Weaver's Week 2020-01-26

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"Neither the first nor the last shalt find victory, but it will be given to the mediocrely and median." Great news for Welsh rugby, there.


First & Last

First & Last

Zeppotron (part of EndemolShineGroup) for BBC1, from 4 January

Jason Manford is back on Saturday night telly, for the first time in ages. First & Last is better than A Question Of Sport Super Saturday, not that that will come as much of a surprise.

First & Last Delivery for Mister Manford

The show begins with Jason Manford on stage, with eleven large cardboard boxes. Deftly, he explains the premise of the show. You don't want to be first, you don't want to be last. This show is for the middling, the average, the sort-of OK. It's a pervasive attitude, a sense of "we don't want to try *too* hard".

Jason's script continues by explaining The Leaping Out of a Box Round. All eleven contestants are in these cardboard boxes. They're wearing headphones so they can't hear Jason talking, and there's a camera to prove they're not cheating.

First & Last Jack's out of a box

And then Jason's script ends, and he's got to fill time. Jason's very good at filling this little gap, witty and funny. That's the benefit of booking a funny comedian for your Saturday night show, someone who can make us chortle. It helps that the setup – wait for people to leap out of cardboard boxes – is intrinsically bizarre.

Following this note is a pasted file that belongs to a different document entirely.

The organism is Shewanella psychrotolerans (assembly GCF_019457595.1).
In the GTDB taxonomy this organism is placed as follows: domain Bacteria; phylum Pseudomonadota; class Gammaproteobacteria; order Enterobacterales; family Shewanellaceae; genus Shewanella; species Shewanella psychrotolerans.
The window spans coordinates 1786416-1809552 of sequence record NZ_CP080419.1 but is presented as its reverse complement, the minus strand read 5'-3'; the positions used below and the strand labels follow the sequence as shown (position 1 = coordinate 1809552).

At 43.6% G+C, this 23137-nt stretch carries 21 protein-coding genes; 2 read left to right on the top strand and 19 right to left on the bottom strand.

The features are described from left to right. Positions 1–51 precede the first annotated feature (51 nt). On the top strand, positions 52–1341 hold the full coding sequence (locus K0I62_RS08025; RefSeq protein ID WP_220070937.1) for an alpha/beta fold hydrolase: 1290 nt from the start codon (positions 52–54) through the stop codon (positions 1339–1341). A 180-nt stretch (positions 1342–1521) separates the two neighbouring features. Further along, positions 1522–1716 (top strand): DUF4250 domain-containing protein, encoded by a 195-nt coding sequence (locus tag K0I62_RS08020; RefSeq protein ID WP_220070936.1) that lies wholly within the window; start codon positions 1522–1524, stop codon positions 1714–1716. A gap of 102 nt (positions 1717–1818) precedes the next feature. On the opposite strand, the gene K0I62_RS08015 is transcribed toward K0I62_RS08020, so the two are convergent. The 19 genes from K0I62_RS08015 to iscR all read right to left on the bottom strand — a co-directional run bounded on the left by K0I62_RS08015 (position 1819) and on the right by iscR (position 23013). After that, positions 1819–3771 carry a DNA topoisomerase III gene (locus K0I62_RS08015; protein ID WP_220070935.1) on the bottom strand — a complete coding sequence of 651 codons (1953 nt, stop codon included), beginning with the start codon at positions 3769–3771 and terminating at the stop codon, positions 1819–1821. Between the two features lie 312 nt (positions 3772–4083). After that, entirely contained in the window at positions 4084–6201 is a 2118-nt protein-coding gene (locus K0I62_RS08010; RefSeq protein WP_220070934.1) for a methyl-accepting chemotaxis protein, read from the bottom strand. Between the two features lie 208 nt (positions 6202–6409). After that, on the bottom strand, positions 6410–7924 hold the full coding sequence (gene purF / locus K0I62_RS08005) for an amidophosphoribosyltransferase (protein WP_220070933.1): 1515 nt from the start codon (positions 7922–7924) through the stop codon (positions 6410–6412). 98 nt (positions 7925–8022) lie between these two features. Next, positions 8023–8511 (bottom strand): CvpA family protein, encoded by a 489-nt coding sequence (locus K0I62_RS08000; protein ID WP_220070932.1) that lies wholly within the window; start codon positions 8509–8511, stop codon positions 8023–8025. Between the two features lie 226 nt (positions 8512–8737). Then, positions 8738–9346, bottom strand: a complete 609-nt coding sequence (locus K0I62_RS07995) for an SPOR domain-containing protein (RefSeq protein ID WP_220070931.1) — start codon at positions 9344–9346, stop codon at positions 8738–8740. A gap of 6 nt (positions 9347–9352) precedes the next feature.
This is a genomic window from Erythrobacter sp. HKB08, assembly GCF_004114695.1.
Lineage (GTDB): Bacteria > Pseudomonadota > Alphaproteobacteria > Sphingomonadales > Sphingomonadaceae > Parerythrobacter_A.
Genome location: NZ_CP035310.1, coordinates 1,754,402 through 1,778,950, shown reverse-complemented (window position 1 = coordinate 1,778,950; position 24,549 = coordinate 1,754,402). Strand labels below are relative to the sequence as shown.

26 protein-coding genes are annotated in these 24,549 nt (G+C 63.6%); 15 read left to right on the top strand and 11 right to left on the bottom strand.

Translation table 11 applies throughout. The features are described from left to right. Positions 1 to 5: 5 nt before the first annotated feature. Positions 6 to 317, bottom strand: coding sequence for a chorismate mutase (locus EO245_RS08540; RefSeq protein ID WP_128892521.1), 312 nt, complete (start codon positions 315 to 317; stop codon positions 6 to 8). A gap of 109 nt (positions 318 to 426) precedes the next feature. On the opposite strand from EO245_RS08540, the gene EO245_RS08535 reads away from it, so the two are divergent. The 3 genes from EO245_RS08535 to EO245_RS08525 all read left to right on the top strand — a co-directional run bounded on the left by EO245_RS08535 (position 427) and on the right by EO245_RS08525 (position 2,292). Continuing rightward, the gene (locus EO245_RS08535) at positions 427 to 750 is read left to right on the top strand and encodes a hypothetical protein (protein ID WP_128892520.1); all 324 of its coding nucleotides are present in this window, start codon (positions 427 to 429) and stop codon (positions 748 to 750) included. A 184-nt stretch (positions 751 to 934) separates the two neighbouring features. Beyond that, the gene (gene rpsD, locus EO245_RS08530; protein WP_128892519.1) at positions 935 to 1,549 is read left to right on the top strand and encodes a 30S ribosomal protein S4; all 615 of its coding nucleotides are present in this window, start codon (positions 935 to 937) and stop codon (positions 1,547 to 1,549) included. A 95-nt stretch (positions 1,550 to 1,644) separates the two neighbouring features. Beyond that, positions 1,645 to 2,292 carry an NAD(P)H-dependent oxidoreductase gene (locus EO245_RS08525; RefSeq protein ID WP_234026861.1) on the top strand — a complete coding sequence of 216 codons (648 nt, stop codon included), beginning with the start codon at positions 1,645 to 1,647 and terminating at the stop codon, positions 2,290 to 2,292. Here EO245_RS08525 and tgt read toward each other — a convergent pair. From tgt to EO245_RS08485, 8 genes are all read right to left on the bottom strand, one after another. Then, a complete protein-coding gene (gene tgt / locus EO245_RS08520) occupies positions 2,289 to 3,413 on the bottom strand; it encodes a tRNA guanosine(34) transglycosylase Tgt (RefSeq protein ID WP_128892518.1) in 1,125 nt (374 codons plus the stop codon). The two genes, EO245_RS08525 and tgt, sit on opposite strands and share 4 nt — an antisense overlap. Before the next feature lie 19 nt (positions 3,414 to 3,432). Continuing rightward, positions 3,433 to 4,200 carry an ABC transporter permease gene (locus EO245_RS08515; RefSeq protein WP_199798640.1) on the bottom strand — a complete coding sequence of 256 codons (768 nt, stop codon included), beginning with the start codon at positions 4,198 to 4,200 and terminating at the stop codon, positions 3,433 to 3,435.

Soon enough, the first person will leap out of their cardboard box. They're met with a chorus of cheers from the audience, pleased that something is happening and Jason doesn't have to talk to eleven cardboard boxes any more. But those cheers quickly turn to "awwwws", because the first person out of their box is the first person out of the game.

Within moments, we see more people leap out of their cardboard box. The next person is safe, and the next. All are cheered as they enter the game. But the person who waits the longest, they're out of the game, with barely time to take their headphones off. Back in the box, it's been a bit of a wasted journey.

First & Last Box Not Very Clever, Emelyn.

The remaining players take part in The Supercomputer Round. The J-Mac is a supercomputer console with all the processing power any Saturday night show could require: the lights flash, there's a screen and an input-output slot. We reckon it's based on the early 1980s Chock-a-Block model, now with added brainpower inside.

First & Last Binky bonky binky.